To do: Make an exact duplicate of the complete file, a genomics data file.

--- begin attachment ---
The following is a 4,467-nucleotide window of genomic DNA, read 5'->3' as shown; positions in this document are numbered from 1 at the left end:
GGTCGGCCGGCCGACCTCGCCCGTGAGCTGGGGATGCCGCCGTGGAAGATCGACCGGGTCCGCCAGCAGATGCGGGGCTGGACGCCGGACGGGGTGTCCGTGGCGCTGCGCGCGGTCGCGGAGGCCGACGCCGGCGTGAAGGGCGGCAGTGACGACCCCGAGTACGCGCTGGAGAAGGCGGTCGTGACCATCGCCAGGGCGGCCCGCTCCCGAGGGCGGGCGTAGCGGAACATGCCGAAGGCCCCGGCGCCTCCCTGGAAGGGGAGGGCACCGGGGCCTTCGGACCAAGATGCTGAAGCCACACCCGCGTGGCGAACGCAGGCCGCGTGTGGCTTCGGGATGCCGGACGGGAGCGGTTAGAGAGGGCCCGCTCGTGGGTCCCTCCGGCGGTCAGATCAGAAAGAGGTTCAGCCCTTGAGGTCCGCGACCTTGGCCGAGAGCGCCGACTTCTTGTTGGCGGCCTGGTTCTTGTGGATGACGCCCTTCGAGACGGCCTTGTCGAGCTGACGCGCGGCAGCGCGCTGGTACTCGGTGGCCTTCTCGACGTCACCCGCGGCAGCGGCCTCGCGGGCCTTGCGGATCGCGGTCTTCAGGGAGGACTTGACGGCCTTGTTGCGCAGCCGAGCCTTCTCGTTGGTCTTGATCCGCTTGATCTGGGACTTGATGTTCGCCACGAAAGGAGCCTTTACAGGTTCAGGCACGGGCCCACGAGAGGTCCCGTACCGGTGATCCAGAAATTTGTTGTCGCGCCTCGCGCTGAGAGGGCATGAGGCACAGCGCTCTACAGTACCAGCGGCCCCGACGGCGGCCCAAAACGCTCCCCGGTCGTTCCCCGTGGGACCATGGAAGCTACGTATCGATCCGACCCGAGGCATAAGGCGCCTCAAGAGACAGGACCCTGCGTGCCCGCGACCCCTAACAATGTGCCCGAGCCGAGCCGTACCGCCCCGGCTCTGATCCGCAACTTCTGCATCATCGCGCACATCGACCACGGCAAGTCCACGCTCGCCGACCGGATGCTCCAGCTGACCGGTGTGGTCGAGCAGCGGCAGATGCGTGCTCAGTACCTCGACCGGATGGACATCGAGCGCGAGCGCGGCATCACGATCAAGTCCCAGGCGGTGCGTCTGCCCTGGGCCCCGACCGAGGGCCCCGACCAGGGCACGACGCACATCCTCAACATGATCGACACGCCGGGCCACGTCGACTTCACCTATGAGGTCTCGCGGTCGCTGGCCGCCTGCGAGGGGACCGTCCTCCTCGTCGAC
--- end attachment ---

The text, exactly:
The following is a 4,467-nucleotide window of genomic DNA, read 5'->3' as shown; positions in this document are numbered from 1 at the left end:
GGTCGGCCGGCCGACCTCGCCCGTGAGCTGGGGATGCCGCCGTGGAAGATCGACCGGGTCCGCCAGCAGATGCGGGGCTGGACGCCGGACGGGGTGTCCGTGGCGCTGCGCGCGGTCGCGGAGGCCGACGCCGGCGTGAAGGGCGGCAGTGACGACCCCGAGTACGCGCTGGAGAAGGCGGTCGTGACCATCGCCAGGGCGGCCCGCTCCCGAGGGCGGGCGTAGCGGAACATGCCGAAGGCCCCGGCGCCTCCCTGGAAGGGGAGGGCACCGGGGCCTTCGGACCAAGATGCTGAAGCCACACCCGCGTGGCGAACGCAGGCCGCGTGTGGCTTCGGGATGCCGGACGGGAGCGGTTAGAGAGGGCCCGCTCGTGGGTCCCTCCGGCGGTCAGATCAGAAAGAGGTTCAGCCCTTGAGGTCCGCGACCTTGGCCGAGAGCGCCGACTTCTTGTTGGCGGCCTGGTTCTTGTGGATGACGCCCTTCGAGACGGCCTTGTCGAGCTGACGCGCGGCAGCGCGCTGGTACTCGGTGGCCTTCTCGACGTCACCCGCGGCAGCGGCCTCGCGGGCCTTGCGGATCGCGGTCTTCAGGGAGGACTTGACGGCCTTGTTGCGCAGCCGAGCCTTCTCGTTGGTCTTGATCCGCTTGATCTGGGACTTGATGTTCGCCACGAAAGGAGCCTTTACAGGTTCAGGCACGGGCCCACGAGAGGTCCCGTACCGGTGATCCAGAAATTTGTTGTCGCGCCTCGCGCTGAGAGGGCATGAGGCACAGCGCTCTACAGTACCAGCGGCCCCGACGGCGGCCCAAAACGCTCCCCGGTCGTTCCCCGTGGGACCATGGAAGCTACGTATCGATCCGACCCGAGGCATAAGGCGCCTCAAGAGACAGGACCCTGCGTGCCCGCGACCCCTAACAATGTGCCCGAGCCGAGCCGTACCGCCCCGGCTCTGATCCGCAACTTCTGCATCATCGCGCACATCGACCACGGCAAGTCCACGCTCGCCGACCGGATGCTCCAGCTGACCGGTGTGGTCGAGCAGCGGCAGATGCGTGCTCAGTACCTCGACCGGATGGACATCGAGCGCGAGCGCGGCATCACGATCAAGTCCCAGGCGGTGCGTCTGCCCTGGGCCCCGACCGAGGGCCCCGACCAGGGCACGACGCACATCCTCAACATGATCGACACGCCGGGCCACGTCGACTTCACCTATGAGGTCTCGCGGTCGCTGGCCGCCTGCGAGGGGACCGTCCTCCTCGTCGAC